The Unpardonable Sin
I think I've committed the unpardonable sin. How can I know?
I have talked with Christians and non-Christians who were afraid they had committed the unpardonable sin. Just about everyone had a different understanding of exactly what it was, but they all felt hopeless. Christians who believe they have committed the unpardonable sin have a difficult—if not impossible—time accepting the doctrine of eternal security. This is the main reason we need to deal with the issue.
Hundreds of verses in the Bible promise the forgiveness of our sins, but only one passage refers to an unforgivable sin. Let's examine it to gain insight.
Jesus had healed a demon-possessed man who was blind and could not speak, "so that the blind and mute man both spoke and saw"(Matthew 12:22). The multitudes following Jesus began to say, "This man cannot be the Son of David, can He?" They wondered if He was the Messiah.
On the other hand, the Pharisees accused Jesus of casting out demons by Beelzebub, the ruler of the demons. Jesus' response to their accusation led Him to conclude what He said inMatthew 12:31-32. In this passage He refers to blasphemy.
The term blasphemy may be defined "defiant irreverence." We would apply the term to such sins as cursing God or willfully degrading things considered holy. In this passage the term refers to the declaration of the Pharisees who had witnessed undeniable evidence that Christ was performing miracles in the power of the Holy Spirit. Yet they attributed the miracles to Satan. In the face of irrefutable evidence they ascribed the work of the Holy Spirit to that of Satan.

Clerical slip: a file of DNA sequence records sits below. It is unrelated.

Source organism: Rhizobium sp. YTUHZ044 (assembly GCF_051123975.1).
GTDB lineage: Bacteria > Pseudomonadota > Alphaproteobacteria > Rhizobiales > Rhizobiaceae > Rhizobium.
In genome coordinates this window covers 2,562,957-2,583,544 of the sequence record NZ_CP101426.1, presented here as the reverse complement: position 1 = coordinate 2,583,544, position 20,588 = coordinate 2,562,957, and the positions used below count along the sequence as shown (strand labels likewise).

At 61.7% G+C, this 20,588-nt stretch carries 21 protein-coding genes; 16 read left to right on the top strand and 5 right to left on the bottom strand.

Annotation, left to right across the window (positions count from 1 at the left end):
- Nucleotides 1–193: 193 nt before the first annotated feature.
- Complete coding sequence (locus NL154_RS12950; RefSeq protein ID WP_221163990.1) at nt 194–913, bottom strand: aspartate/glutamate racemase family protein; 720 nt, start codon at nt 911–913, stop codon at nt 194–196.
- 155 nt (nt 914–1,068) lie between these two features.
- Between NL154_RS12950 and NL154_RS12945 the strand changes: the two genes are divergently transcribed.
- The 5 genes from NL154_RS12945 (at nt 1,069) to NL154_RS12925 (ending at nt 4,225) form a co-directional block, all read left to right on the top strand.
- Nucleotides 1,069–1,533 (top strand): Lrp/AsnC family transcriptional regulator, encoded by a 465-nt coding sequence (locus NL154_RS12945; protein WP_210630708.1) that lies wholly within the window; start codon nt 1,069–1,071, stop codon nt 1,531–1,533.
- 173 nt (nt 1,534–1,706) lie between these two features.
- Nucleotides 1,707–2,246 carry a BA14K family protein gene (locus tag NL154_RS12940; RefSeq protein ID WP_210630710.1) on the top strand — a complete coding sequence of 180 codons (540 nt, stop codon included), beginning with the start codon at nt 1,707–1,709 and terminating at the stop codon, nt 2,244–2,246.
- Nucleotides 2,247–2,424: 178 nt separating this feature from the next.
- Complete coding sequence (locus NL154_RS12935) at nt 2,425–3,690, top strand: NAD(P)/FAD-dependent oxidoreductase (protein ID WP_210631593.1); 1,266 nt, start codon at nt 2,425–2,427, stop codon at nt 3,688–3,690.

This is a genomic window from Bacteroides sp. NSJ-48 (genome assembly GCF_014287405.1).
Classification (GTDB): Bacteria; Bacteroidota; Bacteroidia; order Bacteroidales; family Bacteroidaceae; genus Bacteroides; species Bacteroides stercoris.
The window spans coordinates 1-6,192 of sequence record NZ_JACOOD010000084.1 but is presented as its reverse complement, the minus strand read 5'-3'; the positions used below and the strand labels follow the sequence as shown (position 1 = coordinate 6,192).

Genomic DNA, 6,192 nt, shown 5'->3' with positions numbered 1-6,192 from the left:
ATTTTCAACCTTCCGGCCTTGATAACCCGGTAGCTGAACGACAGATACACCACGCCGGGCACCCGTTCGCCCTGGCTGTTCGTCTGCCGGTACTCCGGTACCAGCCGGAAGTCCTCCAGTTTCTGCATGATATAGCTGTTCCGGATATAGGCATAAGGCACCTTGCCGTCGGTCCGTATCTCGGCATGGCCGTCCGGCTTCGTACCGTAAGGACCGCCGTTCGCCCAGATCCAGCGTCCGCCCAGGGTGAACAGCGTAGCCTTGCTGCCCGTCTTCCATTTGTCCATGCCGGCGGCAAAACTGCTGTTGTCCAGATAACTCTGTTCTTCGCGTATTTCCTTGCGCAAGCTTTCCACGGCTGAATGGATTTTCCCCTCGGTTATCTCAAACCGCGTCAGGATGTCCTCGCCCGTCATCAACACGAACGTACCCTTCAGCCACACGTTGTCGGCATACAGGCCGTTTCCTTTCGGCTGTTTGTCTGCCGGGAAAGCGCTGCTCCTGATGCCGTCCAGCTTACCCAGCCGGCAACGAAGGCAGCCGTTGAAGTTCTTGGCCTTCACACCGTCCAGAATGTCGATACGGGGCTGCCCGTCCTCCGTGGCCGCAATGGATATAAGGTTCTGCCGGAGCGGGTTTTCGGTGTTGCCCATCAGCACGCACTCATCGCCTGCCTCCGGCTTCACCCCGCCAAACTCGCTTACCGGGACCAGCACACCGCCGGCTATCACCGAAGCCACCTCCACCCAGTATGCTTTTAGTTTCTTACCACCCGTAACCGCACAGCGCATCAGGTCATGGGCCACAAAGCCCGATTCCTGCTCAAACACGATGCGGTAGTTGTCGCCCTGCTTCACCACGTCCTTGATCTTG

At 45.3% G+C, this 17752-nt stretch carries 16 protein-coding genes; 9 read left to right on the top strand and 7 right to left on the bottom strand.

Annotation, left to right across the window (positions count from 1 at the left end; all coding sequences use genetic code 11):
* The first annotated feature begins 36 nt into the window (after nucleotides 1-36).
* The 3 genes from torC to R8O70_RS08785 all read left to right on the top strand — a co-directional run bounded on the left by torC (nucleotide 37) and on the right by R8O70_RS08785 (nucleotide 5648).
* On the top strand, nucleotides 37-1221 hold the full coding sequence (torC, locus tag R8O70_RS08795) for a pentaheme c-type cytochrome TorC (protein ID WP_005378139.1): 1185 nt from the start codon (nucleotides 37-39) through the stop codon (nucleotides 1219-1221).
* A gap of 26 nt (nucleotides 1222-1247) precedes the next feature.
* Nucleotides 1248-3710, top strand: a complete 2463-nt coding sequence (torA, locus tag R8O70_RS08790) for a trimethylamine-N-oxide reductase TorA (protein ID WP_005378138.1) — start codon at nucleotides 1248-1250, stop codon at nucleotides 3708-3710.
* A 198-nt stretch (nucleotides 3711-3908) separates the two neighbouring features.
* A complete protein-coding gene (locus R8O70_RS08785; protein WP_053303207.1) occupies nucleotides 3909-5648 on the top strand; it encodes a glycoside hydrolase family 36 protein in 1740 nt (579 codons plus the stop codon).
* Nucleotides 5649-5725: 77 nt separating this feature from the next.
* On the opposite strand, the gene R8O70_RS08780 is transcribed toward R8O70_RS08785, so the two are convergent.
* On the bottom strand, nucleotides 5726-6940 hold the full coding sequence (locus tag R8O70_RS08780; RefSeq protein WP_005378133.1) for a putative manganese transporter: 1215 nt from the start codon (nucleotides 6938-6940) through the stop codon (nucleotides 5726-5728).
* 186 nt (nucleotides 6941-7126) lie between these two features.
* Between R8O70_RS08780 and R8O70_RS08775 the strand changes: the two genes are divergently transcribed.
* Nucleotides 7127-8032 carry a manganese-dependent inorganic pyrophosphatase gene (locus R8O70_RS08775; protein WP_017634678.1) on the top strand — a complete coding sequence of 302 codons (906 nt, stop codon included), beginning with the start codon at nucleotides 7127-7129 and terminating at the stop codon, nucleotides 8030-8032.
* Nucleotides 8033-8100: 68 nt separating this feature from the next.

I agree with a host of biblical scholars that this unique circumstance cannot be duplicated today. The Pharisees had seen proof of Christ's deity. But instead of acknowledging Jehovah God, they attributed the supernatural power to Satan instead of the work of the Holy Spirit.
Christ is not in the world as He was then. Although the Holy Spirit still accomplishes supernatural things through His servants, they are merely representatives of the King. The circumstances of Matthew 12 make it impossible for this sin to take place today. This incident, I might add, is the only one in which a sin is declared unforgivable. The Bible states, "Whoever calls on the name of the Lord shall be saved"(Romans 10:13). No invitation to salvation carries with it an exception clause, "unless you have committed the unpardonable sin."
No matter how evil our sins, there is pardon for them. God forgave David for his adultery, dishonesty, and murder (2 Samuel 12:13, Psalm 51). Simon Peter's denial of our Lord accompanied by profanity was forgiven (Matthew 26:74-75). The apostle Paul was forgiven of his preconversion merciless persecution of Christians (Acts 9:1). Just about every possible sin is listed somewhere in the New Testament. And every one of them falls into the category of forgivable.
Although there is no unpardonable sin today, there is an unpardonable state—the state of continued unbelief. There is no pardon for a person who dies in unbelief. The Bible refers to this in terms of having a hard heart. The hardening of the heart is not a one-time act. It is the result of a gradual progression in which sin and the conviction of the Holy Spirit are ignored. The hardened heart has no desire for the things of God. But if you have a desire in your heart for God, as expressed through concern that you have committed some sort of unpardonable sin, you do not have a hardened heart. Your concern confirms your innocence. God always welcomes those whose hearts are sensitive toward Him.
On the other hand, if you are unsaved, that can be remedied this very moment. Salvation is by faith alone—faith in the death of Christ for your sin. You can place your faith in Christ by praying a simple prayer expressing trust in Christ alone for the payment of your sin. Acknowledge you sin, accept Christ's payment, receive His forgiveness, and thank Him for the gift of eternal life.
The Charles Stanley Handbook for Christian Living
by Dr. Charles Stanley
Used with permission. Thomas Nelson Publishing, Nashville, Tennessee